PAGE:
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NASBE Articles Guide State Boards to Craft Policies That Encourage Blended Learning
Blended learning has the potential to transform instructional roles, structures, staffing, schedules and budgets. According to a new series of articles from the National Association of State Boards of Education (NASBE), state boards of education are key to facilitating these changes, since they are responsible for adopting policies that encourage, support and oversee the implementation of personalized learning systems.
The NASBE articles, written with the expertise of blended learning leaders Lisa Duty of The Learning Accelerator, John Bailey of Digital Learning Now!, iNACOL’s Susan Patrick, NASBE Executive Director Kristen Amundson and writer-consultant James Bogden, explore the strengths and challenges of implementing blended learning policies and the role that state boards of education play.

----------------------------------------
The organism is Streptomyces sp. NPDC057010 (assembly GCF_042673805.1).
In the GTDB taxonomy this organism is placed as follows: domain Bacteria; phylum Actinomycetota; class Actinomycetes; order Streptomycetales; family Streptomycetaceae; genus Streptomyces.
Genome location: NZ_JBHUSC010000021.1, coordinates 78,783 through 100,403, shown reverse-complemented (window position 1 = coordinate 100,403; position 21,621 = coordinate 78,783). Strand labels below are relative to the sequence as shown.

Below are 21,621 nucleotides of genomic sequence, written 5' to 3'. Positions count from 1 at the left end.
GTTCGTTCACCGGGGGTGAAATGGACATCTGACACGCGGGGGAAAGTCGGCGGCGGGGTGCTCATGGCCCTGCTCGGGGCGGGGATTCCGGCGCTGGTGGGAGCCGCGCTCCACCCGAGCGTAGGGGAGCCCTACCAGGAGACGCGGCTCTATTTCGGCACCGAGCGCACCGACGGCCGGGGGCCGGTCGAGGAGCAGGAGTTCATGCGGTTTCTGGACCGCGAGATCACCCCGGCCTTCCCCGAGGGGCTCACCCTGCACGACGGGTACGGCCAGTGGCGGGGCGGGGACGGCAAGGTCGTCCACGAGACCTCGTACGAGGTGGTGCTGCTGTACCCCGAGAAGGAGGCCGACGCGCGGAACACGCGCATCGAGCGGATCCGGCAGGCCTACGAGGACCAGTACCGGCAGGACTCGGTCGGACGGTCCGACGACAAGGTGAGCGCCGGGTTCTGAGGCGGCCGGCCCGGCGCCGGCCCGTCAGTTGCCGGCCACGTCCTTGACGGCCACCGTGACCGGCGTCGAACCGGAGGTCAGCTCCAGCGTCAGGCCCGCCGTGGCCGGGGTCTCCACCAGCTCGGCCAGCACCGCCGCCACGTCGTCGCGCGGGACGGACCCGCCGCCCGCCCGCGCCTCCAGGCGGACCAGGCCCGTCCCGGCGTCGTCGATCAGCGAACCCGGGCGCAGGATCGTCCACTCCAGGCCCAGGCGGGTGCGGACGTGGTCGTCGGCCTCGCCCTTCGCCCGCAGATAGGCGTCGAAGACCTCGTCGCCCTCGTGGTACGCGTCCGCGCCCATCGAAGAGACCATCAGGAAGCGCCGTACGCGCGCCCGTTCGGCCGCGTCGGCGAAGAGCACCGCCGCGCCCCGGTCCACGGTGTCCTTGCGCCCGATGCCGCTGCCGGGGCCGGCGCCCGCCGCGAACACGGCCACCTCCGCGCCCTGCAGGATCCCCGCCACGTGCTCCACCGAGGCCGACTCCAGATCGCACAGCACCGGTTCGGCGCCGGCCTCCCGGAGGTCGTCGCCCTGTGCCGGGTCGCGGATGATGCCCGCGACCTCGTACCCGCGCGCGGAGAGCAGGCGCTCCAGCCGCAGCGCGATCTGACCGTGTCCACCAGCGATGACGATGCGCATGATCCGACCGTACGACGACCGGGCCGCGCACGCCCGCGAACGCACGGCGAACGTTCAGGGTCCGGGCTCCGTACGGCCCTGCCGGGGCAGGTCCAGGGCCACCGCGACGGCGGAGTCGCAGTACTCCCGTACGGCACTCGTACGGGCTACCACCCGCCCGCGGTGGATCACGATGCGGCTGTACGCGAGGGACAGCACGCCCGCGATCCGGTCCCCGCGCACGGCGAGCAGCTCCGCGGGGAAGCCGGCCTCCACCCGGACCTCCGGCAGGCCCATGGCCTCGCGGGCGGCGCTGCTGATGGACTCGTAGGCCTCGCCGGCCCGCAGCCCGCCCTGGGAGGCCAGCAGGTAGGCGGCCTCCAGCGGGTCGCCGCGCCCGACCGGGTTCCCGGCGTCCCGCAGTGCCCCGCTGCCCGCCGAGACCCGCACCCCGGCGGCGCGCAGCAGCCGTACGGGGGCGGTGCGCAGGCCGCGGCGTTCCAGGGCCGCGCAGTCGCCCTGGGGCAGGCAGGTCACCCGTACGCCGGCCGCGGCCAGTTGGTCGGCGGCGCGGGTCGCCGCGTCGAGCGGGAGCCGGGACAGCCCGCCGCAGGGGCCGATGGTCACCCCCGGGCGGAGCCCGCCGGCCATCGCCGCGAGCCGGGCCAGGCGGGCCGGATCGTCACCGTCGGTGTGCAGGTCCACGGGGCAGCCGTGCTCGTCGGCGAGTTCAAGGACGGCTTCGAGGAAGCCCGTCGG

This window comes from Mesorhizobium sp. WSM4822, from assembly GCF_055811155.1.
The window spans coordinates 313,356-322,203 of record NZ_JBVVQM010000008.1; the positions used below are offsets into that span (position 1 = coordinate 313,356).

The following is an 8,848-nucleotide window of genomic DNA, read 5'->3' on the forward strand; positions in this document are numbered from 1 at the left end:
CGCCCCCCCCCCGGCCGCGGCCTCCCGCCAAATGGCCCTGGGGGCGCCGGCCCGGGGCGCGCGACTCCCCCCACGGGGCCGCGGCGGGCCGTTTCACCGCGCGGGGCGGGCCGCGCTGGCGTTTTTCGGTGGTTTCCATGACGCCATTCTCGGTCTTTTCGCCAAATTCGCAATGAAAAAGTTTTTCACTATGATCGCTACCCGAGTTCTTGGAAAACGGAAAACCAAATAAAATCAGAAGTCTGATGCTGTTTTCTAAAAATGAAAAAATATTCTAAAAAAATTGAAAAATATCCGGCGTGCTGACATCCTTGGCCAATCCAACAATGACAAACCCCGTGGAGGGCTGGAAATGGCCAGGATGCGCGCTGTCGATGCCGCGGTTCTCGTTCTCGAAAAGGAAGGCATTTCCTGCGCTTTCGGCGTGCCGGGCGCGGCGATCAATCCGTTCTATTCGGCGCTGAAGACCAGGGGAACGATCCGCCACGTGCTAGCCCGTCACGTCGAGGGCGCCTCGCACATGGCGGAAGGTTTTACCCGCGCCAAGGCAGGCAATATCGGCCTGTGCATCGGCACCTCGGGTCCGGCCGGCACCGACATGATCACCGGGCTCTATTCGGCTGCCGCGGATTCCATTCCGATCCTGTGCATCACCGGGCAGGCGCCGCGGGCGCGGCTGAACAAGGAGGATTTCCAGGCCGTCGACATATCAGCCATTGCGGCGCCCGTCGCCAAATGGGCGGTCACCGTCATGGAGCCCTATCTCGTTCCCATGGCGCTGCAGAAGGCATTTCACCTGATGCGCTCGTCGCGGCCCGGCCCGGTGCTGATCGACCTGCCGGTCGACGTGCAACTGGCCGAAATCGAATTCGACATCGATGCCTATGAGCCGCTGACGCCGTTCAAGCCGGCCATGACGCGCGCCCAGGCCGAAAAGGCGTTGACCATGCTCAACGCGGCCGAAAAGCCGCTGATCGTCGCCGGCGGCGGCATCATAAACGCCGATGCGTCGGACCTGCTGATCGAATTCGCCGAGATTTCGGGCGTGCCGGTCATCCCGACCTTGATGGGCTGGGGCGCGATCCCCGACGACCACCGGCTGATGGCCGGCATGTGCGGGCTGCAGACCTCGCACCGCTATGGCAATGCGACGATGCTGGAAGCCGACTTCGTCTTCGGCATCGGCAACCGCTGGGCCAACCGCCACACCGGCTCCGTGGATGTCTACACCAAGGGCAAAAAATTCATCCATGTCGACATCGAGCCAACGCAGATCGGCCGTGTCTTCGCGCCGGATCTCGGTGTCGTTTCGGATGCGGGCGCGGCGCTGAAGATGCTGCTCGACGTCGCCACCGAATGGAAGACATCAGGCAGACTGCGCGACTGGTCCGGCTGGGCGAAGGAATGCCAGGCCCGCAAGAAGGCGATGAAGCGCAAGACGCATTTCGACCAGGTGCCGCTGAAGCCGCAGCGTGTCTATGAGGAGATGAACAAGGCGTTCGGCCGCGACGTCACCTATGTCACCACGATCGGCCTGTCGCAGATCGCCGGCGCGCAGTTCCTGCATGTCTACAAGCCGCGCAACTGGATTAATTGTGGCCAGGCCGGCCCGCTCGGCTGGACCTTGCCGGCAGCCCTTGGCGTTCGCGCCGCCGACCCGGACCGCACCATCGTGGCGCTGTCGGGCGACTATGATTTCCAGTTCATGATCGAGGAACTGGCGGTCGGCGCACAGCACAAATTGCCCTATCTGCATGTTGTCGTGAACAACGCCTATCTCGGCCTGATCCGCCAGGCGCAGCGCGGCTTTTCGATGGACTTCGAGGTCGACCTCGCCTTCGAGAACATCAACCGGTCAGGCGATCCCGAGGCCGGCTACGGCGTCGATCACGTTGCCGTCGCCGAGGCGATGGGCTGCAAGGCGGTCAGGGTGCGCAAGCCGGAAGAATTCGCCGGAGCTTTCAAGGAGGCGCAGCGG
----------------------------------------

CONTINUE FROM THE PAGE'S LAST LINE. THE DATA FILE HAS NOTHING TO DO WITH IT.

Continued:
Blended Learning: Bringing Personalized Education to Scale, a discussion guide, explains what blended learning is, outlining for state board members and other policymakers the various models of blended learning, the pros and cons of each and tactics to consider during the policymaking process. Two companion case studies, Blended Learning in the Classroom and Rhode Island’s Blended Approach to Blended Learning, give a first-hand look at how blended learning is being implemented in a small, urban school district and in the state of Rhode Island, concluding with lessons learned from each.
The articles also highlight shared elements of blended learning policies that encourage an innovative culture, ensure access to the proper technology infrastructure, take into account instructional and assessment requirements and provide support to teachers as they make the transition to blended learning.
Christopher Piehler is editor in chief of THE Journal.